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Television review

In Netflix’s ‘Frontier,’ nasty men carry knives, and the fur flies

Jason Momoa (right, with Landon Liboiron) plays a former Hudson Bay Company employee fighting over the 18th-century fur trade in “Frontier.”Duncan de Young

The bad guys are really, really bad.

The show, Netflix’s “Frontier,” is about the lucrative fur trade in the 18th century, and those bad guys are really, really greedy, not to mention really, really violent, particularly when there are really, really sharp blades within reach. They all want a piece of the action, and they will do anything [insert Snidely Whiplash laugh on reverb] to get it.

In other words, “Frontier” is not subtle. It’s an old-fashioned action-adventure tale whose hourlong episodes — there are six in the first season — play like an old-fashioned Saturday matinee. Lots of different factions, including Americans, Brits, Scots, natives, and Irish, run around the beautiful wilderness of Canada — before it was Canada — hoping to get a bigger piece of the trade. Of course, the Hudson’s Bay Company is not going to let that happen; it has a monopoly on the fur trade, and its goons will fight to maintain it.

The biggest threat to the Hudson’s Bay monopoly: a former employee named Declan Harp, played by Jason Momoa. Like Momoa’s Khal Drogo from “Game of Thrones,” Declan is big and bad, but maybe not entirely evil. He’s after the fur trade, and, like just about everyone else here, he’s a murderer. But he is half Irish and half Cree, and he treats the local natives with respect — unlike the British — as he tries to make a deal with them. Also, he’s played by Momoa, who, despite his towering strength, often has wryness and kindness playing around his eyes, even in a scene where he has animal blood smeared all over him.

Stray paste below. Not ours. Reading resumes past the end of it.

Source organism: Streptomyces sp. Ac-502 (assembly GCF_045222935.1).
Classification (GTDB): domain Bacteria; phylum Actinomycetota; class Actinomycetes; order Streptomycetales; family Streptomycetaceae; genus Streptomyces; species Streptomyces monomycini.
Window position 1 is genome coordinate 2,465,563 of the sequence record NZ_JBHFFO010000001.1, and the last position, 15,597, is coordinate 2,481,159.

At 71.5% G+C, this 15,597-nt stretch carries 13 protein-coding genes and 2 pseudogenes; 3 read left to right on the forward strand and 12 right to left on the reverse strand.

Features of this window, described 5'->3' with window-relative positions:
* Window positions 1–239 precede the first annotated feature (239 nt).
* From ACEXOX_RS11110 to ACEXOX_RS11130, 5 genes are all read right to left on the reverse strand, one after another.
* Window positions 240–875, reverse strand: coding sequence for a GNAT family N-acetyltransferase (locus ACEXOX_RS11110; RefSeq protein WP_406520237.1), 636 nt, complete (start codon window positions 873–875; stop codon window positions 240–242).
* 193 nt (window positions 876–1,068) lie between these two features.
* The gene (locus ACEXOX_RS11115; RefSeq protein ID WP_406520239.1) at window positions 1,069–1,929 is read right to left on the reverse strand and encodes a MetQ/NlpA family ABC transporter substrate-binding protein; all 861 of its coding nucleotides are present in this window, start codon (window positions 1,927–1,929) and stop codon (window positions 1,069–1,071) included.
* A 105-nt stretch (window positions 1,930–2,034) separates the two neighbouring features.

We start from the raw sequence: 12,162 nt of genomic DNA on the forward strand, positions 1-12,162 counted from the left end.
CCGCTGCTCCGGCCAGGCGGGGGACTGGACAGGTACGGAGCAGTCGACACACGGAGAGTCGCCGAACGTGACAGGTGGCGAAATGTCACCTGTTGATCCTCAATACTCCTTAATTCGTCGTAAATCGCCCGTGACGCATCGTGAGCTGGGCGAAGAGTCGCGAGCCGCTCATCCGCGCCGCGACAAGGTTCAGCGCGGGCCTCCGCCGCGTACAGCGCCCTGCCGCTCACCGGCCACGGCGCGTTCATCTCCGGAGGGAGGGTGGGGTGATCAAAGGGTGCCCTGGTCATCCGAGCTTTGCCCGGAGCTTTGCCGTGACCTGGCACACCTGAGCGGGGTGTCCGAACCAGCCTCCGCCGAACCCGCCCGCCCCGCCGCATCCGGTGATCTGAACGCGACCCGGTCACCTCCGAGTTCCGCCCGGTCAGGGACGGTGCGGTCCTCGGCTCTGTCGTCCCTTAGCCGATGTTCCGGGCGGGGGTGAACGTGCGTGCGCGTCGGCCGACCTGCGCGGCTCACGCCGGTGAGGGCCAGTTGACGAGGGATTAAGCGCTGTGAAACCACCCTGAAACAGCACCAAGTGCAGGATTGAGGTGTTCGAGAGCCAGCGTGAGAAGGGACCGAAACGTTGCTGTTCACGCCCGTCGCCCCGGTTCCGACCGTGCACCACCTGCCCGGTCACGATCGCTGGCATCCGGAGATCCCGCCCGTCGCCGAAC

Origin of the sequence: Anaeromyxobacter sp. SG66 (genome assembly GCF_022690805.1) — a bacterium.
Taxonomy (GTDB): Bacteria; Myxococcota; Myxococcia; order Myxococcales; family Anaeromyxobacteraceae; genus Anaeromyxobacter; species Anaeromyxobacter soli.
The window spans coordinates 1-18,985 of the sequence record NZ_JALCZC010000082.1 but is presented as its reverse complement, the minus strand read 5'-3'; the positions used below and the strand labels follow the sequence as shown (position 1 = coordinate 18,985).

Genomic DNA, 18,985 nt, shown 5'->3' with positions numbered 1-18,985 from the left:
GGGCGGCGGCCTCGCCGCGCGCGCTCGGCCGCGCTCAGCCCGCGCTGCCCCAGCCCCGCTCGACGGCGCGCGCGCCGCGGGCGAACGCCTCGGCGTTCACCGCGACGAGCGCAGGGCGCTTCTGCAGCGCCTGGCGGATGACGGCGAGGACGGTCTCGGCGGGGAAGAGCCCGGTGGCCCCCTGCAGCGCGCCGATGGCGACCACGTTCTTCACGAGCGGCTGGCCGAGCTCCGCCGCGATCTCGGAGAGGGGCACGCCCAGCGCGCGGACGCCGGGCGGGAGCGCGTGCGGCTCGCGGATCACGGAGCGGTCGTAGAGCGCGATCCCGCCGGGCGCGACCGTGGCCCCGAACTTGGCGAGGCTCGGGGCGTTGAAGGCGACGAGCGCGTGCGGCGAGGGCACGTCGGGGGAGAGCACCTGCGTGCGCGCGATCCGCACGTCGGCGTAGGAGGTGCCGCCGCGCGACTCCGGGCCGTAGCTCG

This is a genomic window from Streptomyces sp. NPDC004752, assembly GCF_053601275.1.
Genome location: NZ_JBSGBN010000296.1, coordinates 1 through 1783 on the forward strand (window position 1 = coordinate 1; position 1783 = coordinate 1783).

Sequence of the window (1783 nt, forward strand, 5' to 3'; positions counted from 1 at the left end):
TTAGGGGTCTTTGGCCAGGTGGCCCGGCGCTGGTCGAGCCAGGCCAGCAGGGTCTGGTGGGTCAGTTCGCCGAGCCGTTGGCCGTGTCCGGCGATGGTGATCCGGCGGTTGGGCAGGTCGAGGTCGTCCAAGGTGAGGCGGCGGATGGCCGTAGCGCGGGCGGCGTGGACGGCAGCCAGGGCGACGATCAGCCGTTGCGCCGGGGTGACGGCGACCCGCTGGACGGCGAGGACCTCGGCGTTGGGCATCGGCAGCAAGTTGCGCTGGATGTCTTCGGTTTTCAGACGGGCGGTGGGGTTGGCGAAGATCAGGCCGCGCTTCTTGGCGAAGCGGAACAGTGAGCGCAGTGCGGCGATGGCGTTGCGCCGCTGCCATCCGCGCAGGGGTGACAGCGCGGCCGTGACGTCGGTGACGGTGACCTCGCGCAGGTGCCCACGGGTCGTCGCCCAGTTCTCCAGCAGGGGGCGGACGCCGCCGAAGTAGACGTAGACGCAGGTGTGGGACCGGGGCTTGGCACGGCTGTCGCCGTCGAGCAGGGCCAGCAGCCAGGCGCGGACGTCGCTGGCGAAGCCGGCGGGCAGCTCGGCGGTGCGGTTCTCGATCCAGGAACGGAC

The heaviest of the heavies is a Brit named Lord Benton, a calculating Hudson’s Bay Company man whose favorite activity is torturing people for information (his second favorite is killing them). His bite is a whole lot worse than his bark. He uses a young Irish man he caught stowing away on his ship to North America, Michael Smyth (Landon Liboiron), to enact a plan against Declan, who lives secretly in the wilds. When I saw Benton’s face, my first thought was: Dickensian villain. Indeed, actor Alun Armstrong’s IMDb page reveals he has been in a number of Dickens adaptations, including a turn as the nefarious Flintwich in PBS’s “Little Dorrit.” Benton has come overseas to turn Declan into an example of what happens to those who betray the Hudson’s Bay Company.


There are a number of other supporting characters, including Grace Emberly (Zoe Boyle), an information-gathering bartender at a tavern who’s playing a number of sides at once, and an American named Samuel Grant (Shawn Doyle), with whom Declan wants to make a deal. A cowardly, two-faced priest, Father James Coffin (Christian McKay), shows up to offer some comic relief.

Created by Rob and Peter Blackie, the show doesn’t develop these subplots so much as hurry them along so we won’t get bored. Benton and Declan are heading toward each other like rushing trains, and that may be all we need to know. “Frontier” is moderately entertaining, but consistently unchallenging.


Starring: Jason Momoa, Landon Liboiron, Alun Armstrong, Zoe Boyle, Christian McKay, Evan Jonigkeit, Lyla Porter-Follows

On: Netflix, streaming Friday

Matthew Gilbert can be reached at Follow him on Twitter @MatthewGilbert.